However, the naivety of pharmaceutical liberalism lies in its assumption that a consensus could be reached within a liberal democratic society, composed of disparate, atomized individuals who share little in common. This consensus was expected to determine the boundaries for innovation and enhancement, a notion that is increasingly proving to be flawed.

The naรฏve belief that biotechnology would merely serve to manipulate existing physiological norms, standards agreed upon collectively as defining human function, is rapidly being exposed. This assumption rested on the idea that our conception of humanness would remain unaffected by the growing aspirations towards enhancement, control, and self-mastery.

This false assurance is starkly reflected in the rise of an industry of cosmetic technologies paralleling the development of the contraceptive pill. These advancements are dedicated to enhancing physical appearance, signaling a departure from the mere modification of existing human traits. Furthermore, the significant financial investments towards augmenting athletic and physical abilities have given birth to a booming industry that, within mere decades, has irreversibly tainted the realm of human sport. The pace of technological progress is so swift that the focus has shifted from enhancing the existing to re-engineering what could potentially exist.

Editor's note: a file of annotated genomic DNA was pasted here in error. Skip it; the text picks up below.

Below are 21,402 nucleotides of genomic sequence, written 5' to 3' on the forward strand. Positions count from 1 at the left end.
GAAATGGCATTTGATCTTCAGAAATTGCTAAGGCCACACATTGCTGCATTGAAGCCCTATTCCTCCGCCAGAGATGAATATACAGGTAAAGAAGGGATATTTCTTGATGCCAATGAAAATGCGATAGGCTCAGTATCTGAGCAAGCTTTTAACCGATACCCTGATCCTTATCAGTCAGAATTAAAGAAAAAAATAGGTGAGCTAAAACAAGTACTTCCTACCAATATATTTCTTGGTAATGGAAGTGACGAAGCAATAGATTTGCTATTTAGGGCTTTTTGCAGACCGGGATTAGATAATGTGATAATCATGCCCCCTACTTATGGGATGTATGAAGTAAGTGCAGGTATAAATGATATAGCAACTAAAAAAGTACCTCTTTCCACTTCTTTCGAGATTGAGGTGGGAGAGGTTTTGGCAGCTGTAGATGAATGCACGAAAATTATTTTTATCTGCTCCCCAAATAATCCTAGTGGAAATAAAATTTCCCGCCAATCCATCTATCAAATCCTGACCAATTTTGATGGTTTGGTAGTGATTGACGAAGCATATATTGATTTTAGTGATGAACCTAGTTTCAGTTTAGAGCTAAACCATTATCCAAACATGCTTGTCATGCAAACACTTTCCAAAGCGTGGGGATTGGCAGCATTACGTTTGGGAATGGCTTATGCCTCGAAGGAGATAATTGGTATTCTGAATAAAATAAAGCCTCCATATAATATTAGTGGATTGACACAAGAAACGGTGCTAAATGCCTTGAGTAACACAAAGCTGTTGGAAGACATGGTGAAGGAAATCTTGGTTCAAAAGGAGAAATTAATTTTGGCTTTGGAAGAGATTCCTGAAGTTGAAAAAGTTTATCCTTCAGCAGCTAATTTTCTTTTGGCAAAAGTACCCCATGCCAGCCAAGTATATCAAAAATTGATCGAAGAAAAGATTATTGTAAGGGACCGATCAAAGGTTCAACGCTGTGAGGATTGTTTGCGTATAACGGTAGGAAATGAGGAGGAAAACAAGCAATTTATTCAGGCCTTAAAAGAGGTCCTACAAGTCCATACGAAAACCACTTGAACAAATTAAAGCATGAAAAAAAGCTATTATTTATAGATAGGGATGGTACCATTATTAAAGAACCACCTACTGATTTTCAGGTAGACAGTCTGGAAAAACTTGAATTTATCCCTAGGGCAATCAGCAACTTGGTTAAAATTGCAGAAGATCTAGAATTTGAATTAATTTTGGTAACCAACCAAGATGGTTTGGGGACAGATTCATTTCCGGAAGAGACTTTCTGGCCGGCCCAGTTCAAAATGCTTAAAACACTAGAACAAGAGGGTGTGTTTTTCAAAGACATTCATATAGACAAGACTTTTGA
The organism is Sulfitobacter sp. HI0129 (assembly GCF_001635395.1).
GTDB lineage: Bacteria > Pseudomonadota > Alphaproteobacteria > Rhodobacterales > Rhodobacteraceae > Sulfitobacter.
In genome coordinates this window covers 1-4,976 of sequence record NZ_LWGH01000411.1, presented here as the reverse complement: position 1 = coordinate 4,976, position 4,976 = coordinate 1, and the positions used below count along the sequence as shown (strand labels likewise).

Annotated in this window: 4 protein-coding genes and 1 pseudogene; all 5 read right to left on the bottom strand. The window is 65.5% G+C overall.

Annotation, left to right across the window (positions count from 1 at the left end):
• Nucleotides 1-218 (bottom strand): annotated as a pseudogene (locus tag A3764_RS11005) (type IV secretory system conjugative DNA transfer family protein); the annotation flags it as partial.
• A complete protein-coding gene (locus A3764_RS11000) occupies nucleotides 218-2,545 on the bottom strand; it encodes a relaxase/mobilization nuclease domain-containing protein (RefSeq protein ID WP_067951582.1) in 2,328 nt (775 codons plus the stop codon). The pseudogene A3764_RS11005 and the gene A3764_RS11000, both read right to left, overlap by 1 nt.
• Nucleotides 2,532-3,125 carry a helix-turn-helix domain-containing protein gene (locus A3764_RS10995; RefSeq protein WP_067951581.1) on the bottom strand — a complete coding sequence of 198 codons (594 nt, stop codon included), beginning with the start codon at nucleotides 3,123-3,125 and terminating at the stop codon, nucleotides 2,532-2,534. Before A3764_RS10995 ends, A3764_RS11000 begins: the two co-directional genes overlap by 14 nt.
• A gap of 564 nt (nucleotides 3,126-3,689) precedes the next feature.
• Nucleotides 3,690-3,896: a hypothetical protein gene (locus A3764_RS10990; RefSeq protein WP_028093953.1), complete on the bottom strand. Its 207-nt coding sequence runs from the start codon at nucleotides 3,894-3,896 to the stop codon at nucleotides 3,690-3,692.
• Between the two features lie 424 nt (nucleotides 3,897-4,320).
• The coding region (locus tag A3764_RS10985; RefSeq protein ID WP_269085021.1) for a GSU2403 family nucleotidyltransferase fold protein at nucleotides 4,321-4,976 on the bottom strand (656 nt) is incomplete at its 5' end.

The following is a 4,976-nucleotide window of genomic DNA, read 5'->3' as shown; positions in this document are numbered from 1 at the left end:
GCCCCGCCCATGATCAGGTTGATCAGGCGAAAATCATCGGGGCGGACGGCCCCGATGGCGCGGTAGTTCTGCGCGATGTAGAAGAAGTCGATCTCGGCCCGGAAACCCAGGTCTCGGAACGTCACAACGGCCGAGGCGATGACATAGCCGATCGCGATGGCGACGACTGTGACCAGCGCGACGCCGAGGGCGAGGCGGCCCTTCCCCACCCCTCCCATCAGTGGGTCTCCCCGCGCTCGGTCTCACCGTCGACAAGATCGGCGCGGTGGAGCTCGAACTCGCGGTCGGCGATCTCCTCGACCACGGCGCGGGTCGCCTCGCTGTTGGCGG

One glaring example of this shift is the re-engineering of biological notions about sex. However, it's not just about redefining gender norms. The ultimate aim, as I believe will be the focus of global elites in the coming decades, is the pharmaceutical conquest of death itself.

Currently, vast sums of money are being invested in so-called "immortality technologies." For instance, Sam Altman, the founder of OpenAI, has dedicated a sizable fortune towards finding ways to effectively cheat death. Initially, this pursuit will be justified on the universally accepted premise that biotechnology should be able to cure diseases. However, the end goal isn't merely about eradicating disease but overcoming death itself. What is perverse is that whilst the global techno-elites chase immortality they will offer the rest of us through the illusion of choice horrific and obscene technologies, self-murder or euthanasia as it is colloquially known.

Thus far, we've witnessed pharmacological manipulation of fertility, interventions in human athletic ability, and even alterations in people's mental health through neurochemical adjustments. These alterations are frequently marketed under the benign justification of correcting chemical imbalances that induce certain undesirable emotions. However, this is merely the beginning. The push for control will continue to evolve beyond the current transgender debate until every facet of our humanity, previously taken for granted as unchangeable, becomes subject to complete reengineering from the ground up.

At this juncture, predicting the future trajectory of this trend is challenging, as the technologies delivering these radical changes have yet to be fully realized. I pray that unlike previous generations the Islamic Secular and Muslim scholars of the Law do not in their haste to appear "reasonable" capitulate entirely to new technological developments like they did in the last century. I hope we moved past this incessant need to appear ''rational'' to a fundamentally barbaric and debased atheistic civilization.

And God Knows Best